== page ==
Comments from fornasetti

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fornasetti commented about Cinema Studio 1 & 2 on Aug 18, 2004 at 12:25 am

I remember this great little place from my college days in the late 70’s. I saw The Marriage of Maria Braun, Taxi Zum Klo, Nosferatau, Remember My Name, just to name a few. It got the best domestic and international art films at the time.

fornasetti commented about Plaza Theatre on Aug 18, 2004 at 12:20 am

When I worked for Cinema 5 in the late 70’s I would sometimes usher at the Plaza. While it was not a comfortable theatre, it had beautiful architecture including a gorgeous wood panelled lobby you would enter descending down a staircase from the front lobby.

fornasetti commented about Manhattan 1 and 2 on Aug 18, 2004 at 12:13 am

This was a really weird duplex that Cinema 5 took over in the late 70’s. I remember when RKO had it I saw “The Boyfriend” with Twiggy there.
I think it never found it’s own personality but got an audience from the sold out shows around the corner at the Cinema1 and 2 complex as well as the Baronet/Coronet theatres.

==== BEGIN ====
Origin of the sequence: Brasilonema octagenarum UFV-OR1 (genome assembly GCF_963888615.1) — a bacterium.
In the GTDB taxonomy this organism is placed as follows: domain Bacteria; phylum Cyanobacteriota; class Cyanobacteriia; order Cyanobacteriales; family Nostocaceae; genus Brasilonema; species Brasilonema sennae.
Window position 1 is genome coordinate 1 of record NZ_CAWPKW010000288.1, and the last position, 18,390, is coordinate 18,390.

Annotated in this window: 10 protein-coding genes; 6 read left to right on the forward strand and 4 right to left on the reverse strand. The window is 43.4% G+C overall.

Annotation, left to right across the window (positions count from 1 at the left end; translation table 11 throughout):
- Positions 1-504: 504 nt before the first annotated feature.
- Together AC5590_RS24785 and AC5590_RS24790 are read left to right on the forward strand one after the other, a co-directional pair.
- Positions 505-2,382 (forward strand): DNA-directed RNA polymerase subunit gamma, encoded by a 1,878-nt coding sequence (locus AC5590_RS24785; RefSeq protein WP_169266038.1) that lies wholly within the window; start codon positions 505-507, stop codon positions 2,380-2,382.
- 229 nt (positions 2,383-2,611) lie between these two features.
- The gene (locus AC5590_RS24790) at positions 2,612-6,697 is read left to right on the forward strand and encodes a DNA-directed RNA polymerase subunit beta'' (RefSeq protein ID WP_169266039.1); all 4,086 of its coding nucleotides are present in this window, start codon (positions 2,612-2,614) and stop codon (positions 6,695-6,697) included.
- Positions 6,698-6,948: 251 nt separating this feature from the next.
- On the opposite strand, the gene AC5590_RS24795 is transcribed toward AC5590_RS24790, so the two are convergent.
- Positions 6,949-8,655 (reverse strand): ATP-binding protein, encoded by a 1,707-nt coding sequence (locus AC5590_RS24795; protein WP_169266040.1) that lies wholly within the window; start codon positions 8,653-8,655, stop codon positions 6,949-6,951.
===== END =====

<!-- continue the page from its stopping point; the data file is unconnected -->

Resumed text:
For a while it showed gay porn and had a dark/room maze in the lobby.

fornasetti commented about Loews Festival Theatre on Aug 18, 2004 at 12:08 am

The Festival was part of the Walter Reade chain in the 60’s and 70’s. It did have a horrible sight line and was always kind of dingy. I saw the Pasolini film “ Salo” there in 1977.

fornasetti commented about City Cinemas Cinema 1, 2, and 3 on Aug 18, 2004 at 12:01 am

Cinema 1 and 2 were probably the most prestigious screens in NYC during the 60’s and 70’s. If you got an exclusive run there, your film was set to be noticed.
The 1988 renovation was shameful. Not only has the architecture been destroyed but the current management has changed the fare to much more commercial viewing.
As for the above comment, Nashville was a Cinema 2. I saw it there in the summer of 1975. The first film I saw at Cinema 1 was A Clockwork Orange in January of 1973

fornasetti commented about Cinema 3 on Aug 17, 2004 at 11:49 pm

I worked here from 1977 to 1981. It was the first NYC theatre to take phone reservations when Julia opened in late ‘77. Donald Rugoff still owned the Cinema 5 chain at the time and it was a class act. It showed big releases alternating with quality “art” fair.
People always confused it with the Plaza Theatre on 58th street and with Cinema 1 and 2 on 3rd and 59th street.
Celebrities liked it since there was a private entrance through the hotel.